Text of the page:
11 Best Movies to Watch by Monica Dolan

Staff & contributors

, 2014

It’s 1984 and miners in England are on strike against Prime Minister Margaret Thatcher’s plans to close pits. Their cause has unlikely appeal for Mark Ashton, a human rights activists who decides to take a group of people who had joined an early Gay Pride parade in London to rural England to show support for the (often socially-conservative) miners.

You can see how things might go wrong, but in this case they didn’t. This heartwarming tale is based on a true story. An easy, funny, and relevant movie about the bond that oppression brings to the oppressed. Super earnest, too.

Genre: Comedy, Drama

Actor: Abram Rooney, Adam Ewan, Alexander Perkins, Andrew Scott, Ben Schnetzer, Bill Nighy, Bryan Parry, Chris Overton, Christian Patterson, Dean Ashton, Deddie Davies, Derek Barr, Dominic West, Dyfan Dwyfor, Ed Coleman, Faye Marsay, Freddie Fox, George MacKay, Giles Cooper, Henry Garrett, Imelda Staunton, Jack Baggs, Jaimi Barbakoff, James McGregor, Jâms Thomas, Jessica Gunning, Jessie Cave, Jim McManus, Johnny Gibbon, Jordan Metcalfe, Joseph Gilgun, Joseph Wilkins, Joshua Hill, Julie Barclay, Karina Fernandez, Kyle Rees, Lauren Johns, Lee Shepherd, Lisa Palfrey, Liz White, Matthew Flynn, Matthew Seadon-Young, Matthew Tennyson, Menna Trussler, Monica Dolan, Neal Barry, Nia Gwynne, Olwen Medi, Paddy Considine, Rhodri Meilir, Richard Shanks, Roger Morlidge, Ross Waiton, Russell Tovey, Sean Hart, Sophie Evans, Tomos Eames, Will Haddington

Director: Matthew Warchus

Rating: R

Keira Knightley stars in this incredible true story of an Iraq War whistleblower who remains relatively little-known in the U.S. Katharine Gun was working for the communications office for the British government when she received a memo in the months leading to the war that showed that the U.S. requested illegal wiretapping assistance from the U.K. on U.N. diplomats. In a heroic act, she chooses to share this memo, hoping that it would stop her government (then led by Tony Blair) from going to war. Spoiler alert: didn't happen, but this decision, which first seemed like a personal sacrifice, has severe implications on her family as the government finds out that she was behind the leak. A compelling political mystery of a case that deserves much more attention than it once got.

Genre: Drama, History, Thriller

Actor: Adam Bakri, Andrew Marr, Angus Wright, Brett Allen, Chris Larkin, Chris Reilly, Clive Francis, Conleth Hill, David Maybrick, Fiona Skinner, George W. Bush, Hanako Footman, Hattie Morahan, Indira Varma, Jack Farthing, Janie Dee, Jeremy Northam, Jessica Fostekew, Jodie McNee, John Heffernan, Katherine Kelly, Keira Knightley, Kenneth Cranham, Lindy Whiteford, Matt Smith, Matthew Goode, Michael James, Monica Dolan, MyAnna Buring, Niccy Lin, Peter Guinness, Raad Rawi, Ralph Fiennes, Raquel Cassidy, Ray Panthaki, Rhys Ifans, Shaun Dooley, Sophie Duval, Tamsin Greig, Tony Blair, Vinta Morgan, Will Barton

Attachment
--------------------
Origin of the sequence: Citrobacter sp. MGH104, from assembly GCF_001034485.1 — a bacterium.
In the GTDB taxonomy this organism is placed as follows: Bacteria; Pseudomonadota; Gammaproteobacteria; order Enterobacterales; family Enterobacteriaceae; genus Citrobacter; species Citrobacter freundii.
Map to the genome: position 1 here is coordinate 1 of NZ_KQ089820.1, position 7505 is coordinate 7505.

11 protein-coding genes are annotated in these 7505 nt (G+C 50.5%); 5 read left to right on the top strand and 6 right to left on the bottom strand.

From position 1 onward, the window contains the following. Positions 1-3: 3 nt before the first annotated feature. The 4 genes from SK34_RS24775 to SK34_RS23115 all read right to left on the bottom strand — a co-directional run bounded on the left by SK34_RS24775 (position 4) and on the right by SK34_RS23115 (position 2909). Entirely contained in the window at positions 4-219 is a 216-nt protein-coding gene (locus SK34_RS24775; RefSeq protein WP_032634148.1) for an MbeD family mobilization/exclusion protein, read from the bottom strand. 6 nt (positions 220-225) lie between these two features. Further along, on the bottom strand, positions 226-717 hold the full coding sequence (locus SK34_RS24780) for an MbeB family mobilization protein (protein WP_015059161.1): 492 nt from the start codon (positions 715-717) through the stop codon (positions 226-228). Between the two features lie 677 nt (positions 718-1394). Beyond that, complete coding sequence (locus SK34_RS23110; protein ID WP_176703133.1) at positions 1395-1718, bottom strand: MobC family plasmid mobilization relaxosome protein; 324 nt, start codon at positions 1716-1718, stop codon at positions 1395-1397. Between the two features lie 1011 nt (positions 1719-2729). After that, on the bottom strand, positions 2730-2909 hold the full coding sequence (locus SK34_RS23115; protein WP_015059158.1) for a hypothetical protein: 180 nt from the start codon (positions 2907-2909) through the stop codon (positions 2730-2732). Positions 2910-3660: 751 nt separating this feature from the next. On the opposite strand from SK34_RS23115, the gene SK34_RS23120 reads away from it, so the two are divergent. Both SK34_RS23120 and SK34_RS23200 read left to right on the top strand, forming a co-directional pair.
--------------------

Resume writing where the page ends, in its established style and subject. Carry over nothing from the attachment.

Director: Gavin Hood

Rating: R

Artist and filmmaker Clio Barnard put herself on the map of new British talents with her 2010 debut The Arbor, a daring, genre-bending biopic about Bradford-born playwright Andrea Dunbar and her tragic personal and impressive artistic life. Coming from a poor working class family with seven siblings, Dunbar wrote her first play age 15. She died in 1990, aged 29, and left a legacy of three plays in total. Knowing how under-appreciated her work has been, Barnard decided to revive the life that imbued Dunbar's creations. Rather than staging a conventional documentary, the director features interviews with family and friends, performed and lip-synced by actors in front of the camera. She also adds re-enactments of the plays that feature the estate where Dunbar grew up, as well as archival footage of her TV appearances. The Arbor is an experimental documentary, but that doesn't prevent it from being touching, humane, and a special tribute to art flourishing in adverse circumstances.

Genre: Documentary

Actor: Christine Bottomley, Danny Webb, George Costigan, Jimi Mistry, Jonathan Jaynes, Josh Brown, Kate Rutter, Kathryn Pogson, Kulvinder Ghir, Manjinder Virk, Matthew McNulty, Monica Dolan, Natalie Gavin, Neil Dudgeon, Robert Emms

Director: Clio Barnard

TV’s Alan Partridge — Steve Coogan’s brilliant skewering of small-time celebrity vanity — gets the big-screen treatment in this suitably parochial action thriller. The premise feels like the kind of ridiculous scenario the radio DJ would fantasize about in between songs: Pat (Colm Meaney), an ex-employee of North Norfolk Digital, returns to the station armed and takes his former colleagues hostage, refusing to negotiate with anyone but Alan. Those familiar with Coogan’s painfully self-absorbed character will foresee that going straight to his already delusions-of-grandeur-filled head, and it does; as one character puts it, he’s like a puffed-up robin.

Much of the hilarity comes from the way Alan’s obvious glee at the heroic position he’s found himself in distracts him from actually saving the day, but there is equally sharply drawn satire in the supporting characters, too. Favorites from the TV series, like Alan’s put-upon assistant Lynn (Felicity Montagu) — herself a brilliant feat of perceptive comedy — make welcome returns here, but, like Alan, their eccentricities are made accessible enough that Partridge virgins won’t feel their ignorance. With all the original writers back onboard (including Armando Iannucci, the comedy genius behind The Death of Stalin and Veep), Alpha Papa is another reliably hilarious entry in the Partridge canon. Back of the net.

Genre: Comedy

Actor: Alan Rothwell, Anna Maxwell Martin, Colm Meaney, Dan Mersh, Darren Boyd, Diane Morgan, Dustin Demri-Burns, Eleanor Matsuura, Elizabeth Berrington, Felicity Montagu, Jayne Secker, Jessica Knappett, John Boyd, Karl Theobald, Kieran Hodgson, Lucy Briers, Monica Dolan, Nigel Lindsay, Peter Singh, Phil Cornwell, Rita Davies, Robert Whitelock, Sean Pertwee, Simon Delaney, Simon Greenall, Simon Kunz, Steve Coogan, Tim Key

Director: Declan Lowney

Rating: PG-13